The defaulted loan sent shockwaves through quiet Elgin County.


“We sold the farm and bought a sub,” area resident Mary Fisher, who recently moved into the area, told the St. Thomas/Elgin Weekly News at an information session packed with 300 “grumbling townsfolk.”


“My grandchildren are going to be paying for this, if they’re still in Bayham.”

A blogger named John uses wry humour to convey his dismay over the sub situation, calling it a “monstrosity of a project.”

“There are so many things wrong with all this. . . . Why is it Bayham gets stuck with paying the bill?”

“We will still find a way to pay them back,” responds Melissa Raven, director of communications for the Elgin Military Museum (which brought the sub to Port Burwell), after taking a small group on an hour-long tour of the Ojibwa on Good Friday. She doesn’t want to get into specifics about a rescue plan. “We’re open to all kinds of ideas, all kinds of concepts, all kinds of partnerships.”

She’s well aware of critics like blogger John.

“We brought a submarine into a small community. There’s no guarantee everybody’s going to like it,” she says unapologetically.

Sitting in a small trailer near the Ojibwa, where a handful of sightseers bought admission tickets to see the vessel on this chilly, foggy holiday, Raven spoke to the Star about the submarine saga, in which she and her siblings are central figures.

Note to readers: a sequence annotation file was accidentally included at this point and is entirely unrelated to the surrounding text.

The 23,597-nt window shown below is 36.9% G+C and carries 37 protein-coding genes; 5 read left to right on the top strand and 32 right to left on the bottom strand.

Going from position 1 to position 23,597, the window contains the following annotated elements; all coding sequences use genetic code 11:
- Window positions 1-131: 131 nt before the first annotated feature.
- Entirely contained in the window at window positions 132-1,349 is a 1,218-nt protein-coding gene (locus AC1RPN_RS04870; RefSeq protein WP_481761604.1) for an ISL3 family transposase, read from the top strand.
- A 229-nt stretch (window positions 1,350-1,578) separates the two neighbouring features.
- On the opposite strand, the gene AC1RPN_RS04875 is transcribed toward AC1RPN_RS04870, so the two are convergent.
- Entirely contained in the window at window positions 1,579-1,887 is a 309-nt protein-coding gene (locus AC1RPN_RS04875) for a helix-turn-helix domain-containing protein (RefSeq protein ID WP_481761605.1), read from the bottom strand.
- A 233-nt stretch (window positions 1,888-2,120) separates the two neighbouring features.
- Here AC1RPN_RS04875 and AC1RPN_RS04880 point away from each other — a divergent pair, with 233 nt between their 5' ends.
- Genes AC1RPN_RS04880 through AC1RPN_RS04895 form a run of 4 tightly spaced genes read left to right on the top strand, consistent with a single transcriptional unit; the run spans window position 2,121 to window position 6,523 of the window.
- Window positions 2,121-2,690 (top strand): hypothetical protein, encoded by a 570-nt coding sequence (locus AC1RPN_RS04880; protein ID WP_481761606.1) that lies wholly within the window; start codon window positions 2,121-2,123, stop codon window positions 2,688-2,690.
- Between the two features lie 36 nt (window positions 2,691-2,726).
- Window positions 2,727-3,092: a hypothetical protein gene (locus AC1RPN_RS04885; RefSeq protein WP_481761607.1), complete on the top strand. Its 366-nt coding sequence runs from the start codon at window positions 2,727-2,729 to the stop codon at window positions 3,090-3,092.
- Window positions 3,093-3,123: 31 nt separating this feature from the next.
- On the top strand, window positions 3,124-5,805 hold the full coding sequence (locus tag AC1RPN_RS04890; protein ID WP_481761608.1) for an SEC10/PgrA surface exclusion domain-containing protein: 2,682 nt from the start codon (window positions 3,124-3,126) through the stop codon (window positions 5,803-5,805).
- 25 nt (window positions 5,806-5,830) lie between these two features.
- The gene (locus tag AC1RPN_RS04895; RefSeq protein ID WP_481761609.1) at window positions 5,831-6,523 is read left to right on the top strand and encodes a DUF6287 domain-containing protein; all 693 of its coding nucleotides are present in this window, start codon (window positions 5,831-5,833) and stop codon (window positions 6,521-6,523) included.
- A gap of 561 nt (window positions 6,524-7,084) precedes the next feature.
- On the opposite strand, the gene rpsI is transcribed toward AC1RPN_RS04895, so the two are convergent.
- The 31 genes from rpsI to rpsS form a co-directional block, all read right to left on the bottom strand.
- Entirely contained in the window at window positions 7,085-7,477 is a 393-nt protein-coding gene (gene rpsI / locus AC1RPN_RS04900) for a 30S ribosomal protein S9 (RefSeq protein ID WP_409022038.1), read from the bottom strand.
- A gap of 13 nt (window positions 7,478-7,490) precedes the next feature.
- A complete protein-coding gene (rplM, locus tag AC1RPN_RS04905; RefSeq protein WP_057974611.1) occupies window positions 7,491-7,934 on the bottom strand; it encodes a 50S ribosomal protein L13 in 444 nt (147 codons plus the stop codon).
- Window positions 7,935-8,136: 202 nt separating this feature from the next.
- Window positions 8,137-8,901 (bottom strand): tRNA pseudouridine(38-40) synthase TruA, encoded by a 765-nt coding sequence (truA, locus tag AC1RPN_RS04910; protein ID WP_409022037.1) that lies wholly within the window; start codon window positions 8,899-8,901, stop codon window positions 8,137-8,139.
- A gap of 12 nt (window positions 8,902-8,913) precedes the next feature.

“A lot of what we need to do is to let people know we’re here, to get more people coming,” says Raven, who has a background in marketing.

“We’re very determined. It’s a bunch (of people that) if you put a roadblock in front of us we’ll find a way around that, and if it leads to a mountain we’ll climb the mountain, and if that slips us down into an ocean, we’ll figure out a way to swim across it.”

That Raven, 64, is passionate about the Ojibwa is never in doubt. She impresses her small tour group with an encyclopedic knowledge of the vessel and marine history, which she credits to the many submariners who have come this way since the Ojibwa came to town.

Raven thinks municipal leaders over-estimated how many tourists would initially visit the vessel. The business plan suggested 100,000 visitors per season and so far, after a season-and-a-half, about 40,000 people have taken the tour.